Monday, August 15, 2011

Fire Capito and McKinley (before it's too late!)

I'm trying to figure out why, given that as a teacher I have summers off, I have not posted since May! Here's an essay of mine published in the Charleston Gazette-Mail Sunday, Aug 15.

The Republican Party held the U.S. economy hostage and threatened to kill it by refusing to raise the debt ceiling if they didn’t get their way. West Virginia’s two Republican representatives, Shelley Moore Capito and David McKinley, voted for these tactics by voting against a “clean bill” to raise it, and they voted for bills that would have crippled the hostage had they passed. It remains to be seen whether the hostage has been returned to us with all its parts intact.
During the long, hot summer of 2011, history will record that ratings agencies threatened to downgrade the nation’s credit rating as, for the first time in history, a political party decided to threaten default on America’s debt. Instead of passing a clean bill as has been done for every other president, they tried to attach Cut, Cap, and Balance legislation to it that would, had it passed the Senate and been signed into law, so drastically have restricted government spending and its ability to raise revenues that it would have effectively achieved Tea Party favorite Grover Norquist’s goal to “starve government… and drown it in the bathtub.”  
Call it Kabuki theater if you want. Certainly the Republican leadership knew their bills would not  pass and be signed into law, and they knew that in the end they could not endanger the “full faith and credit of the United States of America” by allowing it to default on its debt. But it is time for all Americans to wake up and fully understand once and for all why Republicans cannot be trusted with the reins of power. That’s a given for their ultra-conservative Tea Party members, but it also goes for those who carry water for the leadership.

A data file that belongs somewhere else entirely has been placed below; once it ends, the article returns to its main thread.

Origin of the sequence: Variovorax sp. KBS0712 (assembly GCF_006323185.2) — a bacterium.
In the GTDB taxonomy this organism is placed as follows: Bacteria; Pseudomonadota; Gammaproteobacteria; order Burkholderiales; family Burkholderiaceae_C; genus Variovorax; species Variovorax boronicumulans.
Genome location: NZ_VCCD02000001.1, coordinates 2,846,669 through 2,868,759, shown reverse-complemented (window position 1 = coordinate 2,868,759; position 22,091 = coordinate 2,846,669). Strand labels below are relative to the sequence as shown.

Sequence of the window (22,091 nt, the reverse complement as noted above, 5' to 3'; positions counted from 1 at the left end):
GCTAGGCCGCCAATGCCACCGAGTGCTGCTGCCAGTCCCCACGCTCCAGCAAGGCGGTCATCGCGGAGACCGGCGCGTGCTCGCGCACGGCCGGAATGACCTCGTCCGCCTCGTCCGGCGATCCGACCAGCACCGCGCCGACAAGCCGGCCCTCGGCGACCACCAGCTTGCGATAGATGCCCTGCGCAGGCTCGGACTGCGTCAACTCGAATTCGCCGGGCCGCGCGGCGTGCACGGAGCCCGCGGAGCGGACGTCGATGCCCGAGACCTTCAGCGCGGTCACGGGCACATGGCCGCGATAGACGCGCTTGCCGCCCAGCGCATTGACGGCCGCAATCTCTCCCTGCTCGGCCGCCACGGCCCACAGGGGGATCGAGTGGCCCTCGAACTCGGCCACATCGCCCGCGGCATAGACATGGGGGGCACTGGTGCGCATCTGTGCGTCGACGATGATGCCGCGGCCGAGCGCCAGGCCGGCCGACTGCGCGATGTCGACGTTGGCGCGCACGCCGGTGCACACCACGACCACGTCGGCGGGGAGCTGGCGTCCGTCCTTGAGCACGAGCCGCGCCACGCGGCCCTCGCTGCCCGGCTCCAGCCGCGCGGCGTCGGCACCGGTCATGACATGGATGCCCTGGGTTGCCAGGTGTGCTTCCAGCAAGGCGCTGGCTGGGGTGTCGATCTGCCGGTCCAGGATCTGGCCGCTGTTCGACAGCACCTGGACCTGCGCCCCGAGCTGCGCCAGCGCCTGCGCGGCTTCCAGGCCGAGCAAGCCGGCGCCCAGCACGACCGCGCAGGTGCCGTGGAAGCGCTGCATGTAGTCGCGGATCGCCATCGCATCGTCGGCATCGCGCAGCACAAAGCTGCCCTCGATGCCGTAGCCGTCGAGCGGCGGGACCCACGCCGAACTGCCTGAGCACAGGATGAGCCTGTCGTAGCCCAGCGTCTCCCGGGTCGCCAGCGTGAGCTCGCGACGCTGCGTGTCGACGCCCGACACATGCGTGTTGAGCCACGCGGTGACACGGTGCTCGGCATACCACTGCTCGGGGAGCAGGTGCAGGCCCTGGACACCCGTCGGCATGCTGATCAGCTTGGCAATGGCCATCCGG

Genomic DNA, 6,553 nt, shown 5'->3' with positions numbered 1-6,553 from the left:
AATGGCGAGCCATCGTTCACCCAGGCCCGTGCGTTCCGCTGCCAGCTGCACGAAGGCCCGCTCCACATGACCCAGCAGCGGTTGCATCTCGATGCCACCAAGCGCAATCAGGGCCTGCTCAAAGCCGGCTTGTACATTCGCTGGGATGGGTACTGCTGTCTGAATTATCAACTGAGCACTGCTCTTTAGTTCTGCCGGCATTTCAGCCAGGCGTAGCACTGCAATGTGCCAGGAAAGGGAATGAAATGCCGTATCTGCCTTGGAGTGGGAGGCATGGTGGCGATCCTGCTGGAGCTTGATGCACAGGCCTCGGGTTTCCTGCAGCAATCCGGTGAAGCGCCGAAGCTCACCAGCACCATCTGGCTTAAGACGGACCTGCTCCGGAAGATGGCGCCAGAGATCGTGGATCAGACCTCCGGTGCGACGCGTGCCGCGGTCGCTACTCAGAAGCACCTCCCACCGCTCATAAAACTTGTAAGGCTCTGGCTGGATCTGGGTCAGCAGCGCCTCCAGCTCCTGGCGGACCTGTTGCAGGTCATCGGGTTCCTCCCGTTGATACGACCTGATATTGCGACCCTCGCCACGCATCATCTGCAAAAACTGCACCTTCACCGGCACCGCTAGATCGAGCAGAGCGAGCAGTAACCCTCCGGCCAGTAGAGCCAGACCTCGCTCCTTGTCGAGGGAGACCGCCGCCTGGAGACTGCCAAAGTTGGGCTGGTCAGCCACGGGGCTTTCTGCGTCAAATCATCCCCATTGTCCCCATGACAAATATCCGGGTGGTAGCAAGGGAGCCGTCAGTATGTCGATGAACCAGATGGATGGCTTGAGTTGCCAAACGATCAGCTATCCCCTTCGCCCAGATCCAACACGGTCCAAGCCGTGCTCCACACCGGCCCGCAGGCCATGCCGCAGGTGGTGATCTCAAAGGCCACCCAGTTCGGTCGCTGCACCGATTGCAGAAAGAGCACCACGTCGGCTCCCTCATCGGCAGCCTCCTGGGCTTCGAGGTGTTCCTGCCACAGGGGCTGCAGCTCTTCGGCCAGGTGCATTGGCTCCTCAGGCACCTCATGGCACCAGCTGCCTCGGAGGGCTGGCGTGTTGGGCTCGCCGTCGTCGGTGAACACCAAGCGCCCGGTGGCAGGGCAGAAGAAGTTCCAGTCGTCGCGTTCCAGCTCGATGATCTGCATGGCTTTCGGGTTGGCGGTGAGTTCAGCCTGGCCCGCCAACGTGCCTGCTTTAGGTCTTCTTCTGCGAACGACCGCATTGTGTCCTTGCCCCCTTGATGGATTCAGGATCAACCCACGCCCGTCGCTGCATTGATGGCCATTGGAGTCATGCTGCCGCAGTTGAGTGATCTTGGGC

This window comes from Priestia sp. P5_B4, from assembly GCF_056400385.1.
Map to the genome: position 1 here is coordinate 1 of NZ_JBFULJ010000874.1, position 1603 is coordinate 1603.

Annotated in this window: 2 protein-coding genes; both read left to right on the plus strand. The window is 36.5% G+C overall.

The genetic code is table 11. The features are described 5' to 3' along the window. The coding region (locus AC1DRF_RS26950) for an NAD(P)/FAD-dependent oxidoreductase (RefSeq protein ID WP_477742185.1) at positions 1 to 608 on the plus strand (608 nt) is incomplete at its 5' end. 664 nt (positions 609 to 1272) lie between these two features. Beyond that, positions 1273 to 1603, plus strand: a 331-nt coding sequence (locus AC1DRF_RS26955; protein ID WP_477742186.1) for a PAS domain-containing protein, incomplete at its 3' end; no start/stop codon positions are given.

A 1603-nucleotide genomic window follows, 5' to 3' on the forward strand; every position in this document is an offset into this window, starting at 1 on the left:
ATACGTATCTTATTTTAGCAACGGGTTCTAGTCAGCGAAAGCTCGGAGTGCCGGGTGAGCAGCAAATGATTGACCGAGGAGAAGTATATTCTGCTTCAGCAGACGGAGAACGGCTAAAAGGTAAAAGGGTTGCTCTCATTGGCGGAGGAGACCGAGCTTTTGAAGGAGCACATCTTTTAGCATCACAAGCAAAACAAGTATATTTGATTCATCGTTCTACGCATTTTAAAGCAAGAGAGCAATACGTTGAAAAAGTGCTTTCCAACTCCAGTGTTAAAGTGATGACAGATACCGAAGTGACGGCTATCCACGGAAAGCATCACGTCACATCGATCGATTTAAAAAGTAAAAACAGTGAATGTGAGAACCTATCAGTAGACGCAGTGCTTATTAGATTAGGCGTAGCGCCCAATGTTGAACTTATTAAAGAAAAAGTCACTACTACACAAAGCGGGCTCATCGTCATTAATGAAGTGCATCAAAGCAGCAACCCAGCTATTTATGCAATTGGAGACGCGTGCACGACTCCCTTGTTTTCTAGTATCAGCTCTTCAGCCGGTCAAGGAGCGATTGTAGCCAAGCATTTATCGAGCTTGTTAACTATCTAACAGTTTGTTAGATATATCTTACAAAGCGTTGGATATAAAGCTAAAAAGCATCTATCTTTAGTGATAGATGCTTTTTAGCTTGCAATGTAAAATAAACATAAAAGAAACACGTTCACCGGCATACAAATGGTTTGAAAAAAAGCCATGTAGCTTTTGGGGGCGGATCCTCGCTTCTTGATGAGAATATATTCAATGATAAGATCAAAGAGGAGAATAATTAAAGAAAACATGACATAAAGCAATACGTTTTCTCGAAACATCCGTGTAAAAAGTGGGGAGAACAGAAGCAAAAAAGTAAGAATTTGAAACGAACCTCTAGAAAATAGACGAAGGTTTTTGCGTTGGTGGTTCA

Both Capito and McKinley have signed Norquist’s pledge to never raise taxes, which also precludes them from closing tax loopholes for big corporations unless they’re offset by spending cuts. Capito voted for the Republican’s 2012 budget plan, called the Ryan budget, which would have made Medicare into a voucher program for those 55 and under,  gradually cutting government support, and would have cut spending on Medicaid, health care for the poor, by turning it into a block grant program and capping spending. Where would the money saved in Ryan budget have gone? Straight into the pockets of corporations and wealthy Americans through lower tax rates. She and McKinley voted for Cut, Cap, and Balance and they voted for its little brother, the “Boehner Bill,” which squeaked by only after the Speaker made it palatable to more Tea Partiers.
How is it that Capito and McKinley can claim they want to protect Medicare and Medicaid, programs they acknowledge many West Virginians depend on, and also vote for bills such as Cut, Cap, and Balance? It would have capped spending as a percentage of Gross Domestic Product (GDP) and required a two-thirds vote of Congress to raise revenue. Under such law, the results would almost certainly be across the board cuts in everything, including Medicare.
McKinley doesn’t seem to be knowledgeable about economic matters.  According to the Times West Virginian, he said, “This (the stimulus) was his (Obama’s) ideologically-driven agenda to try and solve a problem that was based maybe on how they operate in Chicago or some of his economists — I don’t know. But no economists today are saying this was the best solution to our woes.” I don’t know what economists he polled, but you’d be hard pressed to find many that don’t agree that stimulus spending is the primary path out of recession. In fact, Nobel Prize winning economist, Paul Krugman, has been arguing for continued stimulus spending and has warned that the current spending cuts are dragging us back into the ditch Obama pulled us out of.  The biggest weakness of the 2009 Recovery Act (aka, the Stimulus), Krugman reminds us, was that Republicans insisted that half of it be made up of tax cuts, which don’t create as many jobs as infrastructure spending. After having it their way, all but three refused to vote for it!
We in West Virginia have a duty to do our part to fix this problem. We need to devote the time and energy required to fire Capito and McKinley. This is not a liberal or conservative issue, it is an issue of preserving the American middle class, the primary engine of our economy. Surely we can all find a Democrat to support who will work for the recovery of our economy, job creation, the rebuilding of our roads, energy grid, and the strengthening of our health care system and programs for the elderly, including Medicare and Medicaid and Social Security. We need representatives who hold the good of the people of WV above political loyalties. No more hostage situations!